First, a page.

Indian Materialist Philosophy

Whither Rationalist Movement?

Ramkrishna Bhattacharya

[Following is a slightly shorterned version of a speech delivered by the author at the 11th Conference of Federation of Indian Rationalist Association (FIRA), held at Vishakhapatnam, Andhra Pradesh, India, on 5-6 January, 2019] 

Dear President and Fellow Workers of the Rationalist Movement,

I thank the organisers of this conference for nominating me as its chief guest. I would confine my address to a few observations relating to the task of the rationalist movement in India today. However, before getting into it, I propose to pay my homage to the martyrs of this movement in India and elsewhere. Martyr and its synonym in Urdu (from Arabic) shahid have religious associations, but over ages both have acquired a secular signification. Noted activists for rationalism, such as N A Dabholkar, Govind Pansare, M M Kalburgi, Gauri Lankesh, to name the more recent ones, have been brutally murdered. They laid down their lives only to further the cause of freethinking. 'The blood of the martyrs is the seed of the church,' as the Christians used to say during the days of their persecution in ancient times.

First of all, I assert that miracle-busting and exposures of the misdeeds of all gurus and godmen of all religious communities have been and for a long time to come, should remain one of our chief tasks. Demonstrating that there is nothing called supernatural, notwithstanding what the believers may say, is to be continued. People should be made aware of the fraud involved in the so-called miracles. However, this is not enough. Unless we can provide a philosophical basis of our views, no lasting effect can be expected.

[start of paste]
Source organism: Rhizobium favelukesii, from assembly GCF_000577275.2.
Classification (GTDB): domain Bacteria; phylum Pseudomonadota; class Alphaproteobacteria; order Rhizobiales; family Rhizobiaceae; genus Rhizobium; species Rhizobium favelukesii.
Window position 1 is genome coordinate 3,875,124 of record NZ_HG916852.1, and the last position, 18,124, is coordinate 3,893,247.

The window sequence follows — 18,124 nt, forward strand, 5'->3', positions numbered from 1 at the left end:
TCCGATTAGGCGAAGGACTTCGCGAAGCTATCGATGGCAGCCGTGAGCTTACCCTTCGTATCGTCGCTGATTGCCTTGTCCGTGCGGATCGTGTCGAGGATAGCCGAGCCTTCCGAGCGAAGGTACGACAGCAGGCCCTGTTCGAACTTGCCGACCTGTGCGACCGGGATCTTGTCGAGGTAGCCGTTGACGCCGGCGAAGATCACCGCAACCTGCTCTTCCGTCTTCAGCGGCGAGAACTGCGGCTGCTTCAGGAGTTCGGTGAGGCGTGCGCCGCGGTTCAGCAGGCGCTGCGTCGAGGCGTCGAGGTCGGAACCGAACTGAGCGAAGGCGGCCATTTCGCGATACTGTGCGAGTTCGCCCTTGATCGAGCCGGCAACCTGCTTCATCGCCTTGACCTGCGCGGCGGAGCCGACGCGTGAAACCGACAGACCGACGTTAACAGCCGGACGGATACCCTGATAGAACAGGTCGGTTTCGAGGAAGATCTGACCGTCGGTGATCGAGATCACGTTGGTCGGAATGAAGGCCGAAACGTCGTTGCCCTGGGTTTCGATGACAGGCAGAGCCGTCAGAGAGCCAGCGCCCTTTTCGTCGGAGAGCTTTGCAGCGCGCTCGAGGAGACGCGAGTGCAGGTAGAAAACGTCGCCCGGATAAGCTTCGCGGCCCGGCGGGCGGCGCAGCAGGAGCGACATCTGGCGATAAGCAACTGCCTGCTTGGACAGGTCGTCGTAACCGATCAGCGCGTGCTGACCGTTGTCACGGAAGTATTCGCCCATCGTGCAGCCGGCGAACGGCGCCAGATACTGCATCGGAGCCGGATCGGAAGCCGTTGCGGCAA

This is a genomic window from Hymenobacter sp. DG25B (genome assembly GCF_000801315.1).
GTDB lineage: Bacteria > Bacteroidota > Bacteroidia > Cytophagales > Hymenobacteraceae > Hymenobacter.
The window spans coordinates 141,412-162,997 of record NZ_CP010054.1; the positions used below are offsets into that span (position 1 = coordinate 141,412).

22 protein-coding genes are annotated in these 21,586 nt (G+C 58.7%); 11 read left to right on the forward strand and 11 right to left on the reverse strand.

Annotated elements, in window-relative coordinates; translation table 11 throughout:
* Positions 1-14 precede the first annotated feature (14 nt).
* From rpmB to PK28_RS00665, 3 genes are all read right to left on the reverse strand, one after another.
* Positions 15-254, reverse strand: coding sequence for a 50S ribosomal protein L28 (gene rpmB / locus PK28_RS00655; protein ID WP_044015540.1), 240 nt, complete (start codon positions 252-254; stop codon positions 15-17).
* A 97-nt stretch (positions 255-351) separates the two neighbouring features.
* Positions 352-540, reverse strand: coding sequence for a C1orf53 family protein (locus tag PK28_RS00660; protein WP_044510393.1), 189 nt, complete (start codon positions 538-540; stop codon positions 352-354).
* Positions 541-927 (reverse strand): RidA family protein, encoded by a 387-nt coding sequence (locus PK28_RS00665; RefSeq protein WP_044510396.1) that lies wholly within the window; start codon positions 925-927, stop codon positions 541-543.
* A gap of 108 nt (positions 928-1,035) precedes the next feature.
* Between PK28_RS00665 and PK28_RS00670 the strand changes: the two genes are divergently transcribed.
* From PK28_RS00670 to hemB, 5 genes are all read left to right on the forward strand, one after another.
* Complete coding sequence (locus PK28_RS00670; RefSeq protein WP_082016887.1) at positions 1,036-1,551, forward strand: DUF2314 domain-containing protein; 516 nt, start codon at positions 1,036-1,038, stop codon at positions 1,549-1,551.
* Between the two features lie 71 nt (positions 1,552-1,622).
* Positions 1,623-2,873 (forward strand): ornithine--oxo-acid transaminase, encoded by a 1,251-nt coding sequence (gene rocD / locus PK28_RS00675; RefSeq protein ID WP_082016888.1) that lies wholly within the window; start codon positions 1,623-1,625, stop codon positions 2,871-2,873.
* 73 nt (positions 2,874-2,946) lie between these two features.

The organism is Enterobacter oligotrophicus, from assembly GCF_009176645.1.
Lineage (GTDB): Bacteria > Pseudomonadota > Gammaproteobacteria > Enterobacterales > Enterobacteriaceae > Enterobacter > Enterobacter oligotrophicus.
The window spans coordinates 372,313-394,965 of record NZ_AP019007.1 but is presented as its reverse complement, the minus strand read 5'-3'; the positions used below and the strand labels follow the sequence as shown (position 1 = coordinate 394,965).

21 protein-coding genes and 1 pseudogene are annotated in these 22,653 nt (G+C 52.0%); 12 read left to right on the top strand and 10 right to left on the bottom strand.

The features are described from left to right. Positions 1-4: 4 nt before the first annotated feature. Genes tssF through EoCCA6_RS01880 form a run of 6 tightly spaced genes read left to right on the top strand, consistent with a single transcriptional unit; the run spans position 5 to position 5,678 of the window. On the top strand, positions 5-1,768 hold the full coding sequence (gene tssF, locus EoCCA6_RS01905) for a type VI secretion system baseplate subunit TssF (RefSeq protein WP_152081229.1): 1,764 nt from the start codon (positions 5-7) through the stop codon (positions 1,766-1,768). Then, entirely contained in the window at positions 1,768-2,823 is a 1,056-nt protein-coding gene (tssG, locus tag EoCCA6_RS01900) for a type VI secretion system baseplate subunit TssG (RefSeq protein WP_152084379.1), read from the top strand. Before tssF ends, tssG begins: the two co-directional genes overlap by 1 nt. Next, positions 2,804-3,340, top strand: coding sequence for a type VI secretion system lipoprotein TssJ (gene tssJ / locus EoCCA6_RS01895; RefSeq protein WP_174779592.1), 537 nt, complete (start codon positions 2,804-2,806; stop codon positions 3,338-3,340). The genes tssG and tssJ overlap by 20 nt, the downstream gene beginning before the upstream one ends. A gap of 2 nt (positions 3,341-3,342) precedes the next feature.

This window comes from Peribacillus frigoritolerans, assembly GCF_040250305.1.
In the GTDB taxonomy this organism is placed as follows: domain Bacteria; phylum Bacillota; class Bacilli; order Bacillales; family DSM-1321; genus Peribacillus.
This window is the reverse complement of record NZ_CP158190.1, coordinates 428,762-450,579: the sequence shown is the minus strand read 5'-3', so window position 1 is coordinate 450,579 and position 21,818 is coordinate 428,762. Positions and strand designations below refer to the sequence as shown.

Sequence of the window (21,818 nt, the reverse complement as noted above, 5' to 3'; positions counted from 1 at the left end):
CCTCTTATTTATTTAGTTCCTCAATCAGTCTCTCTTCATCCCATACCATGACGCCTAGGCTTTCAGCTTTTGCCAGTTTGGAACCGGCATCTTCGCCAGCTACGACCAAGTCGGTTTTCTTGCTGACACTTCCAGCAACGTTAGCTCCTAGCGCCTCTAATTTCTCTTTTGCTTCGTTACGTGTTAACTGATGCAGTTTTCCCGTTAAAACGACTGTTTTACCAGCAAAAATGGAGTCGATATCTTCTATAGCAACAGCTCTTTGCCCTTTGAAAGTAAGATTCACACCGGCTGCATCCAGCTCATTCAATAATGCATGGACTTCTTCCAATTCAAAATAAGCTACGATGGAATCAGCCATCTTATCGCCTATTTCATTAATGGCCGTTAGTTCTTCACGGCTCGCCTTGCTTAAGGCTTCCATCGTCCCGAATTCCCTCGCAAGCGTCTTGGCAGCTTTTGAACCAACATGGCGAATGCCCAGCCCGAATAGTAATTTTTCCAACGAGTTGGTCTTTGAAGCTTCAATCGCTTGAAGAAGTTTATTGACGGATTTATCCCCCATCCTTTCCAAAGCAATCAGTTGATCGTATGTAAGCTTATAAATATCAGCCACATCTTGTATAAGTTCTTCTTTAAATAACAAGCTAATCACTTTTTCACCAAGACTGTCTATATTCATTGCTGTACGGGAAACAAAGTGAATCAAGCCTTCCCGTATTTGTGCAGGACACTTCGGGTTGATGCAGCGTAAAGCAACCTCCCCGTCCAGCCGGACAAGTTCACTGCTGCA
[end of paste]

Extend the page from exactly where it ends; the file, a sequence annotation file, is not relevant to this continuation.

And here, we, Indians, have an advantage. Side by side with the ideas concerning heaven and hell, God or gods, etc. materialist philosophy, variously known as Bhutavada (elementa-lism, as found in the Old Tamil epics), Charvaka, Lokayata, and the like developed from a rudimentary stage to full-fledged doctrines, right from the time of the Buddha (fifth century BCE) down to the twelfth century CE, after which all works, base texts and commentaries, vanished from the face of the earth. Long before we came into contact with western philosophy our forefathers had formulated philosophical systems which denied the concept of rebirth, karmaphala (result of action), and unswerving adherence to the Veda. They boldly challenged all the claims of theism and fideism, squarely blamed the priests and ridiculed mercilessly all rituals, yagas and pujas, etc.

So many misrepresentations have been made by the opponents of materialism that the Charvaka/Lokayata philosophy is generally understood to be one with hedonism, 'Eat, drink, and be merry, for tomorrow we die'. It needs to be asserted and reasserted that the half-line, rinamkritvaghritampibet (drink clarified butter even by incurring debt), is a gross distortion of the original half-line, nastimrityoragocharah (nothing is beyond the view of death). How this distortion was made to stay has been shown quite elaborately in my book, Studies on the Carvaka/Lokayata (Florence, 2009; London, New Delhi : Anthem Press, 2011) Chapter XIX, pp.201-206). The Charvaka/Lokayata system was not the precursor of consumerism. It advocated, as Epicurus, the Greek philosopher, used to practise, the pleasures of the intellectual kind, not of the physical or sensual. Nor did it approve of asceticism, depriving oneself of all food and drinks, etc. by fasting. This has been misinterpreted to imply, rather slyly, that the Charvakas were thoroughly hedonistic in their approach to life. The distinction between non-performance of penance, fasting, etc. was equated with indulgence in limitless eating and drinking. It is a blatant lie and a spade should be called a spade.